There are also extra steps you can take to protect your eyesight. First, read our list of the 17 vitamins, minerals, and herbal supplements we recommend for good vision. Taking these extra supplements can give you an added boost to the health of your eyes. By getting healthy, eating right, and taking the right supplements, you can prevent the poor vision brought on by obesity.

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  1. Avatar for Tyler Sorensen CFJones says:

    I was 256 lbs. at 5’6″ in 2011. I came down to 236 lbs.; but my eye site was getting very poor. I once had 20/18 vision in one eye and 20/19 in the other.

    I made an effort to loose weight by changing my life style. I only eat when I am hunger and never over eat. If I am out I always get a doggie bag. I have lost 22 lbs. over the last and started getting bad room spins and headaches. I noticed that with my glasses off I could see thing clearer that with them on; so now I use them less and less and I not getting the spins and headaches. Not sure about the science but I can tell you that if you sweat easy with just walking, snore badly, breath loudly, and struggle when you tie your shoes, you may need to think about loosing some weight.

    If you feel good and can work it as you are, Please by all means you do you.

    Everyone just be happy.

  2. Avatar for Tyler Sorensen Lindsay says:

    I ‘m pretty sure when Tyler was talking about being overweight he was referring to, high percentage body fat, excess cholesterol etc.

    I know for a fact diabetes causes vision problems, and diabetes particularly type 2 is caused from bad diet and goes hand in hand with obesity!

    If you think about it, a body fuelled by a healthy diet, with regular exercise is going to freely pump vitamin rich oxygenated blood around your body and your eyes!

  3. Avatar for Tyler Sorensen Jess says:

    Who decides what “extra weight” is?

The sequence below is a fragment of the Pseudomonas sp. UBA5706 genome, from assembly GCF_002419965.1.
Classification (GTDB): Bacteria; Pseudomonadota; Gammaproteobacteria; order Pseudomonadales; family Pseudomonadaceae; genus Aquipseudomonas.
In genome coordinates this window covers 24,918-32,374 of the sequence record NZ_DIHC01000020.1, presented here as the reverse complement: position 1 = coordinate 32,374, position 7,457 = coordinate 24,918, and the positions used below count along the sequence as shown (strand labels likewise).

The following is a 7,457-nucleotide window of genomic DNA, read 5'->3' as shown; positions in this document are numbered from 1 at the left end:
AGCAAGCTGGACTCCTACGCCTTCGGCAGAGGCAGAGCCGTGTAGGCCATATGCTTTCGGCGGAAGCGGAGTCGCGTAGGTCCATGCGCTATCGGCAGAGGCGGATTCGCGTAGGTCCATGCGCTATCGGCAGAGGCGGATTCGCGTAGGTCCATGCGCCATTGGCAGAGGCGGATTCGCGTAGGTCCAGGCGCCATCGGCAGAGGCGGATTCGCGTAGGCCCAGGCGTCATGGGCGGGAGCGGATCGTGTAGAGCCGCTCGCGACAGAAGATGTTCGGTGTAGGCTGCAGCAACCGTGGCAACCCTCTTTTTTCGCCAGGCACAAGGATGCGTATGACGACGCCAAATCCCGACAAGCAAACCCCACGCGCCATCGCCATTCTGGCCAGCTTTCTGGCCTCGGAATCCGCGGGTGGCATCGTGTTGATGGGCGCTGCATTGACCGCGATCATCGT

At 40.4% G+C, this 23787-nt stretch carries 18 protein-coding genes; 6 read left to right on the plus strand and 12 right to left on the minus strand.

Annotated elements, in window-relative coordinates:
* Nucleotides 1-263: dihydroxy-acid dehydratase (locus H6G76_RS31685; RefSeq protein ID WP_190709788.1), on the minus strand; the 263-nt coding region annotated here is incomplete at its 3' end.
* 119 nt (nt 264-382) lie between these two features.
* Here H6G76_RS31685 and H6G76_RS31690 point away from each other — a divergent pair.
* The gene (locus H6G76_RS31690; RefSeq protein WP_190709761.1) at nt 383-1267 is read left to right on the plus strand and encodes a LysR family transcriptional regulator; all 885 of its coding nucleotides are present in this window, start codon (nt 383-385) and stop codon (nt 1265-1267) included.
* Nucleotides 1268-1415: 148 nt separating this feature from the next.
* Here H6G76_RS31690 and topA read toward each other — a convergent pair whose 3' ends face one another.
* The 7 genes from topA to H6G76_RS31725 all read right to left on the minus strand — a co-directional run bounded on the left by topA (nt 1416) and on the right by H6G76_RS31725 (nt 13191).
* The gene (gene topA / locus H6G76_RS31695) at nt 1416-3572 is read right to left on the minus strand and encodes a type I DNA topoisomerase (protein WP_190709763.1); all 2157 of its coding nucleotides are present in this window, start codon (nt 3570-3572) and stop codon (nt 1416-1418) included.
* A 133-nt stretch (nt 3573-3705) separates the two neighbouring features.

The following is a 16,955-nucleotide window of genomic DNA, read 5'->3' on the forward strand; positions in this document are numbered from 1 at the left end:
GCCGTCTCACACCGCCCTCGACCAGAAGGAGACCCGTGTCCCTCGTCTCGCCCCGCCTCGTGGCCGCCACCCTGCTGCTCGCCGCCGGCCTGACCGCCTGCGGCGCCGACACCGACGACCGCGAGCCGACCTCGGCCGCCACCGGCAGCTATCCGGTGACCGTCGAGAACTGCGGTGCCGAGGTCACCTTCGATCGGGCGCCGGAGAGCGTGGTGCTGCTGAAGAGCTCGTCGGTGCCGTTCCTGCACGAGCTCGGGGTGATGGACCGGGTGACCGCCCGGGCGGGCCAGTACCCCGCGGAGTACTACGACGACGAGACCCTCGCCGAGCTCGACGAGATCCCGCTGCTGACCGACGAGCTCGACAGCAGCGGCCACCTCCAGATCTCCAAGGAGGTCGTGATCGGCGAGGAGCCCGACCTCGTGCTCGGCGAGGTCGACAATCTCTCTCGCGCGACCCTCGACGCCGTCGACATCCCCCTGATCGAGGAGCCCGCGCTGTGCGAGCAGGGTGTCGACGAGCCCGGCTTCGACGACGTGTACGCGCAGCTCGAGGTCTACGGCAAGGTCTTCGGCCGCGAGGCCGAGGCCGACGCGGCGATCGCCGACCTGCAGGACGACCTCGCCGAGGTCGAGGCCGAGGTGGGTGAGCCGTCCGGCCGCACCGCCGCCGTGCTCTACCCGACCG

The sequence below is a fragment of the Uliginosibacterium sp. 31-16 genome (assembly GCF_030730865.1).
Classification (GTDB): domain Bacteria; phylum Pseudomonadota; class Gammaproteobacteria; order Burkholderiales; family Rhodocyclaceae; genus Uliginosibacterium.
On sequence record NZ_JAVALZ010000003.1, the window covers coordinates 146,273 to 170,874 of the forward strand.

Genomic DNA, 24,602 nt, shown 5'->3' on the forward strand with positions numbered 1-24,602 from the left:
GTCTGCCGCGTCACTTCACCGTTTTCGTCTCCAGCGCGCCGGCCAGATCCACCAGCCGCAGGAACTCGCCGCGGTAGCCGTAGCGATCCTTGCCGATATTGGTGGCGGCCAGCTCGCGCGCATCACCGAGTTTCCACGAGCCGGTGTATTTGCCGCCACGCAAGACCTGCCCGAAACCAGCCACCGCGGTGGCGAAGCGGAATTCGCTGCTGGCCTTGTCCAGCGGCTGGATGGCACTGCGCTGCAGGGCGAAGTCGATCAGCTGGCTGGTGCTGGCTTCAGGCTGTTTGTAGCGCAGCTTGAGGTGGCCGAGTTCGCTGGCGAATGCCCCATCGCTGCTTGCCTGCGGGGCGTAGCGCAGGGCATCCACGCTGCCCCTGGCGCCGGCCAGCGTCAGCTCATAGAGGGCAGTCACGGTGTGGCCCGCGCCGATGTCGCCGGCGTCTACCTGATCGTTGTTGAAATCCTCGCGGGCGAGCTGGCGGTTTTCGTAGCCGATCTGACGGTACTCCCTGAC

Bodies come in all shapes and sizes, and what’s a healthy size for one person might be bigger or smaller than what’s healthiest for some one else.
    Body size isn’t a reliable indicator of healthiness (I’ve known thin people who ate anything and stayed that size, and fat people who exercised and paid attention to what they ate, and stayed that size as well), and the assumption in this article that
    “Those who do not stay at a healthy weight are probably lacking these nutrients [Vitamin A and Omega-3s] anyway” is pure conjecture and I wonder why it seemed appropriate to include it in an article that is ostensibly trying to come across as reliable.

    You say yourself that “there is not a lot of evidence to support the theory” and this article mostly says “there may be a link,” but correlation does not equal causation. Even if obese individuals ARE found to be more likely to have eye problems, that doesn’t mean obesity caused those problems, especially since there could be a number of other factors statistically related to body size (like class status, or size bias in the medical community) that also affect eye health.
    It may be in vogue to blame society’s ills on obesity, but that doesn’t make it right or true, and I think it’s unfair and misleading to add more stigma to how our society approaches body size.

  4. Avatar for Tyler Sorensen Aaron says:

    Personally I am a little overweight and this article really motivates me and makes me realize the dangers of being obese. Thank you for sharing.

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About the Author

Avatar for Tyler Sorensen

Tyler Sorensen is the President and CEO of Rebuild Your Vision. Formerly, Tyler studied Aeronautics (just like his brother) with the dream of becoming an airline pilot, however, after 9/11 his career path changed. After graduating top of his class with a Bachelor of Science in Informational Technologies and Administrative Management, he joined Rebuild Your Vision in 2002. With the guidance of many eye care professionals, including Behavioral Optometrists, Optometrists (O.D.), and Ophthalmologists (Eye M.D.), Tyler has spent nearly two decades studying the inner workings of the eye and conducting research.